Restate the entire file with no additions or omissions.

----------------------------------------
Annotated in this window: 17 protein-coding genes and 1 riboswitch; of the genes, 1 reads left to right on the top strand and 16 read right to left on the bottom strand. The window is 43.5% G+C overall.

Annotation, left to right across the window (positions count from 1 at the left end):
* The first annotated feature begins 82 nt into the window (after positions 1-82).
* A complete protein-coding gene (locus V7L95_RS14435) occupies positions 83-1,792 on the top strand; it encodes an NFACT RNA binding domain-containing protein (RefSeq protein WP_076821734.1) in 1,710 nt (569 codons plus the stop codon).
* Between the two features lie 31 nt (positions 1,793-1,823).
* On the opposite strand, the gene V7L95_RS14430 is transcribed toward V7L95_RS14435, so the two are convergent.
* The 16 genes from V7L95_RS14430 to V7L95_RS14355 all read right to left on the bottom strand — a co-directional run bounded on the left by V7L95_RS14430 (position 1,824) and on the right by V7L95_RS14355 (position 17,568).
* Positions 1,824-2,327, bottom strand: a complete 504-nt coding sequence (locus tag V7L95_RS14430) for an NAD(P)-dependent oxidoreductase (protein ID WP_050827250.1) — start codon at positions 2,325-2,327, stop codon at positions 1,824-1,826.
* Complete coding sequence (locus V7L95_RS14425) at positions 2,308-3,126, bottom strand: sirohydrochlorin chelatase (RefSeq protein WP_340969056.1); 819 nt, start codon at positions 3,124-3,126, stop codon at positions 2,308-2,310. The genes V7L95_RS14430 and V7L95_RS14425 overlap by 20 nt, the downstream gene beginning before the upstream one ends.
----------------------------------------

Annotated in this window: 17 protein-coding genes and 1 riboswitch; of the genes, 1 reads left to right on the top strand and 16 read right to left on the bottom strand. The window is 43.5% G+C overall.

Annotation, left to right across the window (positions count from 1 at the left end):
* The first annotated feature begins 82 nt into the window (after positions 1-82).
* A complete protein-coding gene (locus V7L95_RS14435) occupies positions 83-1,792 on the top strand; it encodes an NFACT RNA binding domain-containing protein (RefSeq protein WP_076821734.1) in 1,710 nt (569 codons plus the stop codon).
* Between the two features lie 31 nt (positions 1,793-1,823).
* On the opposite strand, the gene V7L95_RS14430 is transcribed toward V7L95_RS14435, so the two are convergent.
* The 16 genes from V7L95_RS14430 to V7L95_RS14355 all read right to left on the bottom strand — a co-directional run bounded on the left by V7L95_RS14430 (position 1,824) and on the right by V7L95_RS14355 (position 17,568).
* Positions 1,824-2,327, bottom strand: a complete 504-nt coding sequence (locus tag V7L95_RS14430) for an NAD(P)-dependent oxidoreductase (protein ID WP_050827250.1) — start codon at positions 2,325-2,327, stop codon at positions 1,824-1,826.
* Complete coding sequence (locus V7L95_RS14425) at positions 2,308-3,126, bottom strand: sirohydrochlorin chelatase (RefSeq protein WP_340969056.1); 819 nt, start codon at positions 3,124-3,126, stop codon at positions 2,308-2,310. The genes V7L95_RS14430 and V7L95_RS14425 overlap by 20 nt, the downstream gene beginning before the upstream one ends.